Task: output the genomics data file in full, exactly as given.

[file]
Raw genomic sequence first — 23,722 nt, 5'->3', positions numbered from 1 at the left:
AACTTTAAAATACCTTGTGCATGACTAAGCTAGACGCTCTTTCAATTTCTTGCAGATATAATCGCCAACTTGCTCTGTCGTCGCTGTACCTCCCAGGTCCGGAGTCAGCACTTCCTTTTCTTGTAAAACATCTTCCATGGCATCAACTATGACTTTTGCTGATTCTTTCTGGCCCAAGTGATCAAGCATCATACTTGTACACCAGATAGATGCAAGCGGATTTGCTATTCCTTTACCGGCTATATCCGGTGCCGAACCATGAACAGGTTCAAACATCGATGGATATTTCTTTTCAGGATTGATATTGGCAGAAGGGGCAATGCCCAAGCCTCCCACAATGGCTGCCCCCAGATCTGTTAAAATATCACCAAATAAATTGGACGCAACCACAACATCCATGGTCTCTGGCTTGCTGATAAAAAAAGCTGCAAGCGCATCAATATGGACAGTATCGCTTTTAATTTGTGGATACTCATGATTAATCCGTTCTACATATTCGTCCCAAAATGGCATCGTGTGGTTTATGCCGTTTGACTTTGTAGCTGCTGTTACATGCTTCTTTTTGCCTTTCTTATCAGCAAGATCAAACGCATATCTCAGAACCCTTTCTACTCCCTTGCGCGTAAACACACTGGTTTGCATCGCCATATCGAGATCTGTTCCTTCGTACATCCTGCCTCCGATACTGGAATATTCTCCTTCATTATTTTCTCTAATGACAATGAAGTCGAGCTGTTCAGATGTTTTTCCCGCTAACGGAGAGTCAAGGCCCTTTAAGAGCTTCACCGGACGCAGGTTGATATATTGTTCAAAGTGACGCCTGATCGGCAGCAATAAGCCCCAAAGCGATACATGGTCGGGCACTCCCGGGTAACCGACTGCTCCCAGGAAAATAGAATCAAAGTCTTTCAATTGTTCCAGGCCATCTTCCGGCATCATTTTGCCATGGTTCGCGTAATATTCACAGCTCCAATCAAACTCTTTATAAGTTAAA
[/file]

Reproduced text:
Raw genomic sequence first — 23,722 nt, 5'->3', positions numbered from 1 at the left:
AACTTTAAAATACCTTGTGCATGACTAAGCTAGACGCTCTTTCAATTTCTTGCAGATATAATCGCCAACTTGCTCTGTCGTCGCTGTACCTCCCAGGTCCGGAGTCAGCACTTCCTTTTCTTGTAAAACATCTTCCATGGCATCAACTATGACTTTTGCTGATTCTTTCTGGCCCAAGTGATCAAGCATCATACTTGTACACCAGATAGATGCAAGCGGATTTGCTATTCCTTTACCGGCTATATCCGGTGCCGAACCATGAACAGGTTCAAACATCGATGGATATTTCTTTTCAGGATTGATATTGGCAGAAGGGGCAATGCCCAAGCCTCCCACAATGGCTGCCCCCAGATCTGTTAAAATATCACCAAATAAATTGGACGCAACCACAACATCCATGGTCTCTGGCTTGCTGATAAAAAAAGCTGCAAGCGCATCAATATGGACAGTATCGCTTTTAATTTGTGGATACTCATGATTAATCCGTTCTACATATTCGTCCCAAAATGGCATCGTGTGGTTTATGCCGTTTGACTTTGTAGCTGCTGTTACATGCTTCTTTTTGCCTTTCTTATCAGCAAGATCAAACGCATATCTCAGAACCCTTTCTACTCCCTTGCGCGTAAACACACTGGTTTGCATCGCCATATCGAGATCTGTTCCTTCGTACATCCTGCCTCCGATACTGGAATATTCTCCTTCATTATTTTCTCTAATGACAATGAAGTCGAGCTGTTCAGATGTTTTTCCCGCTAACGGAGAGTCAAGGCCCTTTAAGAGCTTCACCGGACGCAGGTTGATATATTGTTCAAAGTGACGCCTGATCGGCAGCAATAAGCCCCAAAGCGATACATGGTCGGGCACTCCCGGGTAACCGACTGCTCCCAGGAAAATAGAATCAAAGTCTTTCAATTGTTCCAGGCCATCTTCCGGCATCATTTTGCCATGGTTCGCGTAATATTCACAGCTCCAATCAAACTCTTTATAAGTTAAA